Because I had wasted Snowdrop's morning by coming here, promising her a baguette -- just like in Paris, just like in Paris! (Indeed -- closed, just like in Paris!) -- I decide I should go to my second favorite baguette store -- this one located on the east side of town. Good bread cannot be had without effort, after all.

Back in the hot car (because of course, mall lots do not have trees -- why satiate our desire to be one with nature when we can, instead,  pour concrete over every last inch of soil?). Off we go to the east side of Madison. Snowdrop does not protest. Perhaps she is happy with the small penguin I bought her at the bookstore. (I know, I know...) Perhaps she is waiting for the magical baguette (just like in Paris!).

We arrive at the Madison Sourdough Bakery, where the baguettes are most often overdone, but still somewhat satisfying. More importantly, there is a pastry section where we pick up some macarons and other cakes for supper...


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... and the staff is so damn nice to Snowdrop and she smiles her biggest smile that I think  -- well, it can't be a beach day, but it can have elements of splendor anyway.

At the farmette, I run her inside, past the bugs, and she is happy as can be. Oh, there are the letters of the alphabet to play with...


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And grandpa Ed comes over and they do their usual...


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... and more importantly from her point of view, ah-ah spends time playing with her.

With total generosity, she hands over her penguin...


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... he hands it back to her...


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And somehow this all puts her squarely in his lap, which makes her laugh and laugh...


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No, not a beach day. But a sweet, warmhearted day nonetheless.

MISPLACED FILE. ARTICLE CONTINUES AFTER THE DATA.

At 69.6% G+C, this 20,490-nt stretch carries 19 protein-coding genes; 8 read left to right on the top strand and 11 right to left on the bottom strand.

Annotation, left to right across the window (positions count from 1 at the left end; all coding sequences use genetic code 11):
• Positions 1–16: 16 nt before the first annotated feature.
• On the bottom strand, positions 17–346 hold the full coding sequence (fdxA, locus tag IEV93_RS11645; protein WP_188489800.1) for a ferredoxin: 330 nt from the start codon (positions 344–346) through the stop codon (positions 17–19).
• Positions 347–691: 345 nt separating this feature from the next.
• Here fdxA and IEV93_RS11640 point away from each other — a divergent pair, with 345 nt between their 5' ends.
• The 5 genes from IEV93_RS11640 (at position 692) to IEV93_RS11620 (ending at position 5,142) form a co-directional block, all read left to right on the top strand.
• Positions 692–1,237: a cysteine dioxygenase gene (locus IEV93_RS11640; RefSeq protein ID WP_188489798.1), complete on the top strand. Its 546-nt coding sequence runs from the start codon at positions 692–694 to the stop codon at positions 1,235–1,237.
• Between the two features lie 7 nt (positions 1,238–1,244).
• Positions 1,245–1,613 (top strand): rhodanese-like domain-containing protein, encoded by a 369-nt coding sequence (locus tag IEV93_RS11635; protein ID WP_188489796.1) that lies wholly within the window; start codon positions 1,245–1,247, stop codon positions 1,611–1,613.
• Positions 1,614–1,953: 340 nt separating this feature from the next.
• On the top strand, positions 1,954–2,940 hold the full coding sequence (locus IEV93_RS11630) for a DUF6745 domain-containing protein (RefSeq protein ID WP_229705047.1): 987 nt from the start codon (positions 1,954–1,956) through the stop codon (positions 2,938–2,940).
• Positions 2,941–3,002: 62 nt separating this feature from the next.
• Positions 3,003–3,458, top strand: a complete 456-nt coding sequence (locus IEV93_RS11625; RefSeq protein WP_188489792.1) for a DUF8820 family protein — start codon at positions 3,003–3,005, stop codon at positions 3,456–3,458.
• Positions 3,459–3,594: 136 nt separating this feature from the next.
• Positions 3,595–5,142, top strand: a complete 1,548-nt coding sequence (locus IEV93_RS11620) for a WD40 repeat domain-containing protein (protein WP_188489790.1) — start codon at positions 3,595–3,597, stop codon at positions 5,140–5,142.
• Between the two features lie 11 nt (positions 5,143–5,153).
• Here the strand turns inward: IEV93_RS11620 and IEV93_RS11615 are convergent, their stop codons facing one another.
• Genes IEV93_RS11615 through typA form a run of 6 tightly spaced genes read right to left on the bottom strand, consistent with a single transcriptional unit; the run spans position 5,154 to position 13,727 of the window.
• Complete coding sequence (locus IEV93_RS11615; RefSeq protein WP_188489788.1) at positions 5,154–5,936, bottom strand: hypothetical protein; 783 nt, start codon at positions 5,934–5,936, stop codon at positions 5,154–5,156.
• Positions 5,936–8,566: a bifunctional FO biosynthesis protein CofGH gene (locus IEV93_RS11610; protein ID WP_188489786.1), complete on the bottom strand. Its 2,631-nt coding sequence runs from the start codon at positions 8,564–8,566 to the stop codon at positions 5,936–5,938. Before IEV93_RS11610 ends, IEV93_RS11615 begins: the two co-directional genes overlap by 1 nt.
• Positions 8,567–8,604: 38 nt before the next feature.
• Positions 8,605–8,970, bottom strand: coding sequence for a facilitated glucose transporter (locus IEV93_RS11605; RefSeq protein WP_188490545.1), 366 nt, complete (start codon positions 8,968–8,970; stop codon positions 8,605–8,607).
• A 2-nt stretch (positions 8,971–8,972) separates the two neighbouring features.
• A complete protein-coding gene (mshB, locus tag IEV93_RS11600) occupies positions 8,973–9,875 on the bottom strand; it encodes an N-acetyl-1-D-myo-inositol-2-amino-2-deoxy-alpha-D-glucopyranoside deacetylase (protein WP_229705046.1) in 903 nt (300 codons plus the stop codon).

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And of course, it ends with a lovely dinner with my friends and a colleague of Ed's who had been working here on some stuff with him.


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We couldn't eat on the porch. Storms rolled through, rains fell -- it wasn't pleasant out there, even within the shelter of the screen. No matter. It was a beautiful close to a day.

6 comments:

  1. Vivid description of that parking lot and intersection, we know it well, and share the dislike. After having visited Sweden this Spring, our kids are acutely aware of the sprawl caused by cars here in the US. They recently biked up to karate and our oldest kept saying "In Sweden there would be people and stores along the way, there is nothing here but empty parking lots!" (area between Mineral Point and Odana, the research park). Lovely photos as always!

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    1. There are vast areas of the city where you never see anyone walking. The West Towne area is a fine example of that...

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  2. We should all go through our days like Snowdrop. Hot, buggy, crowded, whatever, she doesn't care. She has her people that she loves, and everywhere she goes she finds something pleasing.

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  3. The penguin exchange game with Ed reminds me of Snowdrop's dad playing the same game with me (but with Koaly insread of Penguin). I'd say Thank you when he handed me Koaly and he'd say Hah hoo when I handed Koaly back... repeat ad inf.

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    1. Oh, Charlotte, that's so beautiful! I can see it...